The psoas (so-az) muscle is the deepest muscle in the body, connecting the spine to the leg and stretching from solar plexus to upper thigh. It is a crucial element of core strength. However, it is not a muscle that does best when strengthened, stretched, or massaged. Instead, to best work toward core health and psoas health, we need to approach it from an understanding of how it relates to the whole body, not just its mechanical function.
The first thing to understand about the psoas is that it is about motion. It is the only muscle that connects the trunk of the body to the legs, and it is what allows you to lift your leg with each step. It is a suspension bridge to the spine, stabilizing it the same way ropes stabilize a tent. It also supports organ health, helping to hold the organs in place and massaging them as the body moves. This improves fluid and nutrient flow, which helps keep them functioning well.
When the psoas has dysfunction, it is usually due to exhaustion. Many factors can contribute to this, including structural imbalances, injuries, and restrictive clothing, shoes, and chairs that keep us from moving naturally most of the time. Because the psoas is about providing stability while in motion, it will work harder to compensate for a lack of stability, and so grow thick and short. This in turn pulls the pelvis out of alignment and transfers stress to the knees and low back. It also becomes less effective at supporting organ health.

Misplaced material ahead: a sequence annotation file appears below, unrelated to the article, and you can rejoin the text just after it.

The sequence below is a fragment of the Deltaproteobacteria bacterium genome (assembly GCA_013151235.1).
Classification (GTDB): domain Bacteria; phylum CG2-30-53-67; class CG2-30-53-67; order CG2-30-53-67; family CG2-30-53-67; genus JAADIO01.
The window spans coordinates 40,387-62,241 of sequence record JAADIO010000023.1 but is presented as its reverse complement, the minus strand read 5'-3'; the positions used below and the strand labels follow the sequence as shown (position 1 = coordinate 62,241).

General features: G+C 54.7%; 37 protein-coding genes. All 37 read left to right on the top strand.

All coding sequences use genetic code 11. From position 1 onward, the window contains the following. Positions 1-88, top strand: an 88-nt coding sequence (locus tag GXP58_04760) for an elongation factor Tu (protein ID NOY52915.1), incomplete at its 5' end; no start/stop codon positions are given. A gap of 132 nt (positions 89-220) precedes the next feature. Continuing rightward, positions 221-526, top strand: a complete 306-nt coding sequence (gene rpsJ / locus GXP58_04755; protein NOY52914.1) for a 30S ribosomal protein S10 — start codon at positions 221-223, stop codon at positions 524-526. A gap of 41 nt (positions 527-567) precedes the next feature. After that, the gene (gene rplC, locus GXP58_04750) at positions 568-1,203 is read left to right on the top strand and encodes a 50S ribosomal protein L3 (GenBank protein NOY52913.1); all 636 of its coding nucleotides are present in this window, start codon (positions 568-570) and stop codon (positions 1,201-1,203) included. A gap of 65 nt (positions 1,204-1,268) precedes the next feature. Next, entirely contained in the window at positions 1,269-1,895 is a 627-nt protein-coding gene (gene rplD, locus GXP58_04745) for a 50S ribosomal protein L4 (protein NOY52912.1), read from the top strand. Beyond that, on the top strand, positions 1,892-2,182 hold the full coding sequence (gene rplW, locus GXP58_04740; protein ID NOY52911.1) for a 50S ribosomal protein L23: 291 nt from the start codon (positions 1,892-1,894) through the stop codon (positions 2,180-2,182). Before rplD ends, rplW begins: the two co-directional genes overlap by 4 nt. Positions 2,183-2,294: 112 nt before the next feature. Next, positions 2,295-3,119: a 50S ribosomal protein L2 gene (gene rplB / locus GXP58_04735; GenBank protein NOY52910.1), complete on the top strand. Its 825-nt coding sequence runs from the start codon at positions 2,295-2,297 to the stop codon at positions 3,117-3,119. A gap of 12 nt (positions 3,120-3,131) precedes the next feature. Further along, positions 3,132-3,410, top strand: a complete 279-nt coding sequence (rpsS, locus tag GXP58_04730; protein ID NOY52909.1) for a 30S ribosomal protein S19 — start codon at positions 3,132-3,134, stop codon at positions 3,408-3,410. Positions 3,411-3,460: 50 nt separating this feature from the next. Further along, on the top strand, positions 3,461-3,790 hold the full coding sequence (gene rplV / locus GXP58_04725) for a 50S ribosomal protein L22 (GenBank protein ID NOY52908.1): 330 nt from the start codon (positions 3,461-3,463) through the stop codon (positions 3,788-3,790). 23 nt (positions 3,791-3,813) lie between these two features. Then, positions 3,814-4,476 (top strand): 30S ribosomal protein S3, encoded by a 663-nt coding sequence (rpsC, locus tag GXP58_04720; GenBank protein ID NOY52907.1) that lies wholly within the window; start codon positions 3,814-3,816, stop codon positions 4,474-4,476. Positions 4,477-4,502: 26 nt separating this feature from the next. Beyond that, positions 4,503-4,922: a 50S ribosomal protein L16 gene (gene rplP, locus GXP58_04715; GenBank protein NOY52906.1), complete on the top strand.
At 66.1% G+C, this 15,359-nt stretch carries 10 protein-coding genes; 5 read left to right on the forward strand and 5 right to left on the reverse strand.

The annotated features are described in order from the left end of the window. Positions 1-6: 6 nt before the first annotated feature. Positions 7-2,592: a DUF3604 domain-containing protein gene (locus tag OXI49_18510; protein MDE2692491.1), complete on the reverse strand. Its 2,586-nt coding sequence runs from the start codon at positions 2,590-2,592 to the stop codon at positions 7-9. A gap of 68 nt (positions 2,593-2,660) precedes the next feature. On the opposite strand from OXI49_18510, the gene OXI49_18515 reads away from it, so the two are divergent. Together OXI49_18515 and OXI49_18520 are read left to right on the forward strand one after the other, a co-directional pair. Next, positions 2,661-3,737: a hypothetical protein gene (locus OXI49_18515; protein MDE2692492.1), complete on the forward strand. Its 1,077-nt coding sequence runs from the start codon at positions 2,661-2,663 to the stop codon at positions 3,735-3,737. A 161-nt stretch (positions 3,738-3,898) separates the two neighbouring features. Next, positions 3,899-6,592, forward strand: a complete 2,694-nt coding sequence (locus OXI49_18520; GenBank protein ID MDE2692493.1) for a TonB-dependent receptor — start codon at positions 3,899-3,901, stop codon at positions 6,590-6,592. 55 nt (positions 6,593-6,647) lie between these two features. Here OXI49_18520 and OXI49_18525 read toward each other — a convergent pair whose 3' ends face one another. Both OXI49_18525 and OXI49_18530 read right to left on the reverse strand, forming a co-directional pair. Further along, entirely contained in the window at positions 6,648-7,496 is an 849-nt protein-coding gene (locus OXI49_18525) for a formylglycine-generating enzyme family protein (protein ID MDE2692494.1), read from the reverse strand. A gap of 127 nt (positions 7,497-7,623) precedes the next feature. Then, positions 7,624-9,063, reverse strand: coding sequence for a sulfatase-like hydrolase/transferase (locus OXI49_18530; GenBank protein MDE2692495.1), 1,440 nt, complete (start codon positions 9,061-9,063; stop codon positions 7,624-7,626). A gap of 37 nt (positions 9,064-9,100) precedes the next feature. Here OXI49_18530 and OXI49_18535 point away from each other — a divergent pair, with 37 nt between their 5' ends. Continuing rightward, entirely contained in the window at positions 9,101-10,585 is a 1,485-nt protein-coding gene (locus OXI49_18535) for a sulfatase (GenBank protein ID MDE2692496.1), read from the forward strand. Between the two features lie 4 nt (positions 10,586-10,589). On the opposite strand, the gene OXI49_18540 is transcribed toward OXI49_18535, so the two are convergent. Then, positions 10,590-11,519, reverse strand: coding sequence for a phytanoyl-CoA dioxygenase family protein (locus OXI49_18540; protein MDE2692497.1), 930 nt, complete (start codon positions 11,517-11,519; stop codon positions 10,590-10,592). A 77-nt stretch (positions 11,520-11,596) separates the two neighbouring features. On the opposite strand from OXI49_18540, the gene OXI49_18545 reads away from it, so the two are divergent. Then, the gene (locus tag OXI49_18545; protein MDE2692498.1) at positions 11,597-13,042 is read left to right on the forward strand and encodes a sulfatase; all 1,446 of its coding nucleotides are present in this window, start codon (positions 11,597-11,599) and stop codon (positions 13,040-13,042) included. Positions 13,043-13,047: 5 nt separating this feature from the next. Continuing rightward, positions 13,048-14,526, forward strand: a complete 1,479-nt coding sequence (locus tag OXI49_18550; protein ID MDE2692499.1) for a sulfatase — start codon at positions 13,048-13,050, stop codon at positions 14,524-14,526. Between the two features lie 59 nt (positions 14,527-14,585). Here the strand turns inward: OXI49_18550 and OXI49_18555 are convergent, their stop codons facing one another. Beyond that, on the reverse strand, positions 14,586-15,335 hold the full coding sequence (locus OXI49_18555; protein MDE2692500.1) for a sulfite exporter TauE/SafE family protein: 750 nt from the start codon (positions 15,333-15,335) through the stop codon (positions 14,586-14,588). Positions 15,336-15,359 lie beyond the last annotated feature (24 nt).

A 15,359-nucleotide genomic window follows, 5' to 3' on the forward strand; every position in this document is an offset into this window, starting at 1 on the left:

The psoas is also tied directly into the flight or fight response, as it is the muscle that helps curl us into a protective ball or allows us to run and jump our way out of danger. A chronically exhausted psoas, then, sends a constant signal of stress and danger to the body. This has emotional and physical consequences and can exhaust the adrenals and deplete the immune system.
Working with the psoas to restore health and vitality to the whole system means bringing awareness and ease to the core. Moving from a tight, thick psoas to a juicy, supple one can relieve a wide range of symptoms, including water retention, sleep issues, foot rotations, and deep-seated fears. It may take practice to build awareness of the psoas, but when it becomes juicy, we are able to move with more ease and vitality.